Now duty calls as I have promised R5 a session with my watercolour paints. Inspired by Mark on Views from the bike shed, we're going to have a go at painting 'what ice cream tastes like'.

Thursday, 21 May 2009

Hello Pot, meet Mr Kettle

I have been watching the fiasco of MPs expenses unfold and something has struck me. Perhaps it was the smugness of the Daily Telegraph journalists on the TV news, perhaps it was the way they were positively humming with the enormity of the story (Journalist thinks: This is MY Watergate, am I Woodward or Bernstein?), perhaps it was the way you could see them thinking of their place in history, of how their names would be remembered forever more, perhaps it was the way you you see them thinking Who's going to play me in the movie...?

Perhaps. I'm not going to comment on the whos or whys of the MPs and their expenses (for that see Rotwatch), but I am going to comment on the journalists and the way the story has been dripping out like oil into a big, nasty, stinking slick.

It reminded me of the BBC version of State of Play starring David Morrissey as ambitious MP in hot water, John Simm as investigative broadsheet journalist and Bill Nighy as his editor. The fascination in that brilliant political thriller (better than the current film with Russell Crowe which is set in the USA) is the dialogue between the hacks and Westminster. Equally as fascinating is the constant request from the team of journalists to Nighy: "Can I put this on expenses?"

Call me a cynic, but also call me an NCTJ-qualified journalist. I well remember Tuesday afternoons, after the paper had gone to press. Out would come the expenses claim forms.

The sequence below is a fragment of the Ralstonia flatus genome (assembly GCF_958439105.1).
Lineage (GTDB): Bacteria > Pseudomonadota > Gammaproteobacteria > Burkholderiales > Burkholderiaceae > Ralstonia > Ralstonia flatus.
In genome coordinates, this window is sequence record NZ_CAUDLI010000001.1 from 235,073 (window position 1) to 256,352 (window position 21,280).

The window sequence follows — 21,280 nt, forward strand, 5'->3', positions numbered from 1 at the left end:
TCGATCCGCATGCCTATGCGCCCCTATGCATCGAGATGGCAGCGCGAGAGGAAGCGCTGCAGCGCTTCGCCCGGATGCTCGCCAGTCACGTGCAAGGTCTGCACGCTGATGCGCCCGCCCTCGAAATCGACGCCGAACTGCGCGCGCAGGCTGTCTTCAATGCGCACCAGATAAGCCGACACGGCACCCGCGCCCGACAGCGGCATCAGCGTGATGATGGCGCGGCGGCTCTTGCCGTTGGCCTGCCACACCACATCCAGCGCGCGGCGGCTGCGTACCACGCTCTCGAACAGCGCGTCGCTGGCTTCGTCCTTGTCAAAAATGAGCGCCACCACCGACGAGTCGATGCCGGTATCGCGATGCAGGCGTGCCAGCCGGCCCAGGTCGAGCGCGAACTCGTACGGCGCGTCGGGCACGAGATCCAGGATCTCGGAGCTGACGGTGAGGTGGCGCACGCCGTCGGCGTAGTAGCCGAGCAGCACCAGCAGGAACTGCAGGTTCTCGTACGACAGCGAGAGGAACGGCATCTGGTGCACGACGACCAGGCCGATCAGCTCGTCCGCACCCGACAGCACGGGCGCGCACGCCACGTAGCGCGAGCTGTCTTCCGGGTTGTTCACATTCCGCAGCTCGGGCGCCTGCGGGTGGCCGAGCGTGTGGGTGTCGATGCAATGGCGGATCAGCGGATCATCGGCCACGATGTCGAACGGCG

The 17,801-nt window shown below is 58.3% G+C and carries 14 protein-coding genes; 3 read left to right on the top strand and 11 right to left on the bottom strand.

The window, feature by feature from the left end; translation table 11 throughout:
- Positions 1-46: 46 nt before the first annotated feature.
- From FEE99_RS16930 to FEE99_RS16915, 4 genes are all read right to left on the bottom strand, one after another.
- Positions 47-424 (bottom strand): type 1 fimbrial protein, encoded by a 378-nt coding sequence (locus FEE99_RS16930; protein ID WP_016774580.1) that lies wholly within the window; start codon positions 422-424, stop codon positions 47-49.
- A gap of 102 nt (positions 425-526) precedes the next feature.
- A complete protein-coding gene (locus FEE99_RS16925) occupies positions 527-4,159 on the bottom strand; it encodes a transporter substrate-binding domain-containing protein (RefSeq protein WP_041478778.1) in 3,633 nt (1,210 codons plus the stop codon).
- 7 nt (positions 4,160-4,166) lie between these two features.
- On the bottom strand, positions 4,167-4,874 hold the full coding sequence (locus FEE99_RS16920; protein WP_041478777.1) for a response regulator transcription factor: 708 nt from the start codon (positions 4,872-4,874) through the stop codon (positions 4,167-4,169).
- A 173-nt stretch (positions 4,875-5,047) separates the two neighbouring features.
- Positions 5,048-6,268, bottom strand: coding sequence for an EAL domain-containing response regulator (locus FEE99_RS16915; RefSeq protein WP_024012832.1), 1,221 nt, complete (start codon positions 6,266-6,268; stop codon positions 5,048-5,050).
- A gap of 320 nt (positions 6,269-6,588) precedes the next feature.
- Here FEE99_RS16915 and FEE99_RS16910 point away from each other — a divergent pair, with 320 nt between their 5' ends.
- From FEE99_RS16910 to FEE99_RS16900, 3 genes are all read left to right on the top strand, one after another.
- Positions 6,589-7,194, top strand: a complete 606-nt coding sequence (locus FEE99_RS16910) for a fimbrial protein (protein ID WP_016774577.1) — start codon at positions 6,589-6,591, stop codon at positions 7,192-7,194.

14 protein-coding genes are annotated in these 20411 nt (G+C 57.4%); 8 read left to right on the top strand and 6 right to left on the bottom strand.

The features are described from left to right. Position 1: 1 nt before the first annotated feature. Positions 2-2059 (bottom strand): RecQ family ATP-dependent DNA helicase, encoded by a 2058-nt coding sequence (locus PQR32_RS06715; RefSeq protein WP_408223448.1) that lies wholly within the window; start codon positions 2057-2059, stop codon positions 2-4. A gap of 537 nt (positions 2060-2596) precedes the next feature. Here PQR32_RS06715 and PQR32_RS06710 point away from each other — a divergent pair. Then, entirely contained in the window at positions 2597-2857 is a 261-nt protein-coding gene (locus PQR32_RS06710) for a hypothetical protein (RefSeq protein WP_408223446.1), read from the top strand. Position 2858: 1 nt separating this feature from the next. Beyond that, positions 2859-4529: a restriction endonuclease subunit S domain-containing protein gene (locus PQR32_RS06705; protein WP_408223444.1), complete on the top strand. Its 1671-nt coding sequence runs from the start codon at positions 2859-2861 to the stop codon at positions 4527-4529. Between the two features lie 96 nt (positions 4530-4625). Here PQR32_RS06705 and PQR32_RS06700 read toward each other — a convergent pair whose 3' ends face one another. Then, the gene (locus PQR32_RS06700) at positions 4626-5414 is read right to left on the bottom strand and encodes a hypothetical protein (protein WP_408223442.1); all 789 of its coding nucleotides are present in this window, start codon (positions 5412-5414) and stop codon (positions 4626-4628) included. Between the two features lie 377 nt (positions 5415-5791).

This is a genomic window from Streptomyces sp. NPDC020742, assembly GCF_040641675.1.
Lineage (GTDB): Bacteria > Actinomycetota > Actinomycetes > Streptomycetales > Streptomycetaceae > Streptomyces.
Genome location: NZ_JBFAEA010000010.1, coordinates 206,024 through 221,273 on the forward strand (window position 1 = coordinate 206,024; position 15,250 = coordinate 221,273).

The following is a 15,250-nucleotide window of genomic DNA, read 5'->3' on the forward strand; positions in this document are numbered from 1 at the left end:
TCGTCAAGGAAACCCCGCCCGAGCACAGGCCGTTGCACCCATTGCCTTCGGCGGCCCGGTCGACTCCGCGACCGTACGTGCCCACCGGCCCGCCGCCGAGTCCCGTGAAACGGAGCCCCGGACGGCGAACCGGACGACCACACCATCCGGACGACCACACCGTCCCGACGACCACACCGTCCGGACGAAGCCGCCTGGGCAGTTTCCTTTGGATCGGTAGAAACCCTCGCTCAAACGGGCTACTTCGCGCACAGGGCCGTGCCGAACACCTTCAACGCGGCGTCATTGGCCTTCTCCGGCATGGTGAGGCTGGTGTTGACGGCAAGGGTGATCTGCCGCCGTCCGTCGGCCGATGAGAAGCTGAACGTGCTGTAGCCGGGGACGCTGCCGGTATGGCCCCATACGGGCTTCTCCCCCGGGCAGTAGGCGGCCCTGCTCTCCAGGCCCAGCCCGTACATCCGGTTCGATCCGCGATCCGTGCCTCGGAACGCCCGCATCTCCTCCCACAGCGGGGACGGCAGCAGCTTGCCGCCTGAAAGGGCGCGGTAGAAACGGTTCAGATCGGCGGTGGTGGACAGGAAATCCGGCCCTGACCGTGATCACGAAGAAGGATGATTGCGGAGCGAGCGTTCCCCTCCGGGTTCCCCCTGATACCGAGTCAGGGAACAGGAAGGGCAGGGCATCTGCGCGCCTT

"How far is it from here to X?" a reporter would ask, pen poised over a mileage claim.

"Oh, about ten miles," someone would suggest. The reporter would add a bit for 'getting lost' and 'parking'. It would go on the form as 20.

Then there was college where I met other trainee journalists far from the office. They'd walk to college and pick up discarded bus tickets to send in with their expenses claim forms. The hotel bill, which they paid by cheque would be one figure for the form, then the hotelier would give them cash in hand as 'change'. Then there was the taxi driver who, when I asked him for a receipt, gave me a fistful to claim for. (I didn't.)

I'm not alleging in anyway that any journalists involved in reporting this expenses fiasco have themselves made excessive claims, but I'd bet they know someone who has. True, we haven't voted for these journalists, they don't have to be 'whiter than white' like our honourable elected representatives, but I can't but wonder if there could possibly be a bit of 'pot calling the kettle black' here.

Tuesday, 19 May 2009

It's raining again...

It is raining a bit. Okay, it's raining a lot, pouring in fact and, like any normal person I'm out in it getting thoroughly wet. Except I'm not like any 'normal' person at all. All the 'normal' people, like the vicar, for example, are in their cars, nice and warm and dry.